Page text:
I can't give you any specific advice about Dart. First though, you will not be an owner operator FOR Dart. You will be an owner operator for YOURSELF, leased to Dart. There is a big difference. If you don't understand what that is, then go back and read every page of this blog again. If you still don't understand, then ask, but it means you are not ready to take that step. Whether you are ready or not, now is not the time to start your own business. There just isn't that much freight, and companies are laying off drivers right and left. If you need to work, get a job driving, don't buy a truck.

I have yet to write about all the disadvantages of being an owner operator, or just being self-employed, but some are: most new businesses fail within the first year; you have a lot of paperwork; you will not have medical insurance, disability insurance, or worker's compensation; taxes; being gone from home; and not making any money. Since you probably will do what you want, and not listen to me, I will say, "Good Luck."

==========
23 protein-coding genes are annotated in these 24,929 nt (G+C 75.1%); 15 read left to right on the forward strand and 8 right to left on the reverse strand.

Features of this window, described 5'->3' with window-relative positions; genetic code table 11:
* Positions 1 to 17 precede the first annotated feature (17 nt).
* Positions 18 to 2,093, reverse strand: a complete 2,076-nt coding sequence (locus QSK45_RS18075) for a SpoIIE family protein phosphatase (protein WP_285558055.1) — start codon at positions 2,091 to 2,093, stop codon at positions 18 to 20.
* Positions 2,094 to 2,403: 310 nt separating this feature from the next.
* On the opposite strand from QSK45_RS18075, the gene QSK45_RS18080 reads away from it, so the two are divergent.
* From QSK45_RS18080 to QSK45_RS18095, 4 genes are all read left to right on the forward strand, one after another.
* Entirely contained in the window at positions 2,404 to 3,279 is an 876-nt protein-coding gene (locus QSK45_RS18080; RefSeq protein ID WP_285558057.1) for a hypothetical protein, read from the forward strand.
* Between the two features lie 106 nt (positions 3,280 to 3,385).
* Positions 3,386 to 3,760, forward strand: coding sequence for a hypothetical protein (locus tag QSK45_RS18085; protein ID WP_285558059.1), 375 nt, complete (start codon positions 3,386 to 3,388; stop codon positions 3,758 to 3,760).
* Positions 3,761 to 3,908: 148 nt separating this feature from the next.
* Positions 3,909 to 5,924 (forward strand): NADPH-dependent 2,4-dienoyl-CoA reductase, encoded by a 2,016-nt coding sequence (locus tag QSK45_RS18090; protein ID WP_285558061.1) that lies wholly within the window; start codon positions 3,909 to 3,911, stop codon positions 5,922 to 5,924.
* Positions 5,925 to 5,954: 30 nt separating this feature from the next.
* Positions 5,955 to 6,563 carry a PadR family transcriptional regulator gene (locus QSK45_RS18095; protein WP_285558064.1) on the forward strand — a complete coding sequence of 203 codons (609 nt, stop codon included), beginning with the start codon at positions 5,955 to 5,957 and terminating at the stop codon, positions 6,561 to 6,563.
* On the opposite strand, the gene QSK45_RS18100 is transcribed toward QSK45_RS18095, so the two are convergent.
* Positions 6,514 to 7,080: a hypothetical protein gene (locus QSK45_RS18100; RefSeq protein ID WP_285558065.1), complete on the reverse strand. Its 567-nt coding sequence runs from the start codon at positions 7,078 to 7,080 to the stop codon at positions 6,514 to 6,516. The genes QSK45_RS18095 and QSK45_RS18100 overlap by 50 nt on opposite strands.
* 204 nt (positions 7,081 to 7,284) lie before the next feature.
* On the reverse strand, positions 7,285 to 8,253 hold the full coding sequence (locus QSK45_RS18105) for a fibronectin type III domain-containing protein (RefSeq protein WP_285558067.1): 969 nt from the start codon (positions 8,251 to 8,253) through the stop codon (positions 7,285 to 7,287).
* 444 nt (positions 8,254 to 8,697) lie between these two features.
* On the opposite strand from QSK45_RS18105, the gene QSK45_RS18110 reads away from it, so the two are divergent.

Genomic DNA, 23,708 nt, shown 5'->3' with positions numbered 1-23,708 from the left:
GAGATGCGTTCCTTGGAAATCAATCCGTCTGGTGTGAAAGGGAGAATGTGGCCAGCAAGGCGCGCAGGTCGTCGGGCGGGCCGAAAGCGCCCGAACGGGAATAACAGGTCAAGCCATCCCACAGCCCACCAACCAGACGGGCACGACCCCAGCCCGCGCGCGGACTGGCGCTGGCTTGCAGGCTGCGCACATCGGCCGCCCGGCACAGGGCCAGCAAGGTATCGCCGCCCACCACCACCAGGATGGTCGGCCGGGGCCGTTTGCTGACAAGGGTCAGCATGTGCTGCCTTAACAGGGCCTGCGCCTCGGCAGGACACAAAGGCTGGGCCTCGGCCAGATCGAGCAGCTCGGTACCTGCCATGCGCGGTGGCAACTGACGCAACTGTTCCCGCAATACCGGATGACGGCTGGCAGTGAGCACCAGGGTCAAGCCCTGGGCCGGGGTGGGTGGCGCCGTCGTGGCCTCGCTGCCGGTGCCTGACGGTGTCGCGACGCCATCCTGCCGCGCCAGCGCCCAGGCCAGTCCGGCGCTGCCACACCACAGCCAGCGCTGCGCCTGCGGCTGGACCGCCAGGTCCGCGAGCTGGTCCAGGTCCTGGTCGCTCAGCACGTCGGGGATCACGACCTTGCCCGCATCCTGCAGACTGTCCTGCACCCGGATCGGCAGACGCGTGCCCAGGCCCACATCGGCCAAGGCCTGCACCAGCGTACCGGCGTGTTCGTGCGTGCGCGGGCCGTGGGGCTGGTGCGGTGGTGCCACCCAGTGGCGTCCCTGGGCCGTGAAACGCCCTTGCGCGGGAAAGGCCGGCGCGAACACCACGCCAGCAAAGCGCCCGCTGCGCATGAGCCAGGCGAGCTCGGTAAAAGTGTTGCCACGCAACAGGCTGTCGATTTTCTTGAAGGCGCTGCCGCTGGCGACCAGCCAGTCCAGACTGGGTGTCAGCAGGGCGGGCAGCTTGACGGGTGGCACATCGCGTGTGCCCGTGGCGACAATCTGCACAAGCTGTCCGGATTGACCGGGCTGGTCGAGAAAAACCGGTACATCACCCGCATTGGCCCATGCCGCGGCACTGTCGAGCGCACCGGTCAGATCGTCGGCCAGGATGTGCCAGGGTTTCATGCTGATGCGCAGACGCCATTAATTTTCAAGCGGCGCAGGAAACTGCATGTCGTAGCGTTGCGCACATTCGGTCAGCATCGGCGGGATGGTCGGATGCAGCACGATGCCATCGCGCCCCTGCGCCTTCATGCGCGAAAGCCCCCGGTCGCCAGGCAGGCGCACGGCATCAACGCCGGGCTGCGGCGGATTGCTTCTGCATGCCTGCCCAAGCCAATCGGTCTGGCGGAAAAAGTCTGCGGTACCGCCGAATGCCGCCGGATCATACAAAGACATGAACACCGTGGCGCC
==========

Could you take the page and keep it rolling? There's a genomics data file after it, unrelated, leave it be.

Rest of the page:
Thank you for your question.

Road King said...

I received the following message from sexy_mr_man28, but he signed his first name. As I stated in my Privacy Policy,

"I guard my online privacy religiously, and I will do the same for you to the best of my ability."

"I meant that!

Here is what sexy_mr_man28 said,

"Actually, since you really seem to know what you are talking about, and obviously you have enough experience at it, I am going to take your advice. I know I am not ready. Thank you for your responce, advice, and honesty."

I replied: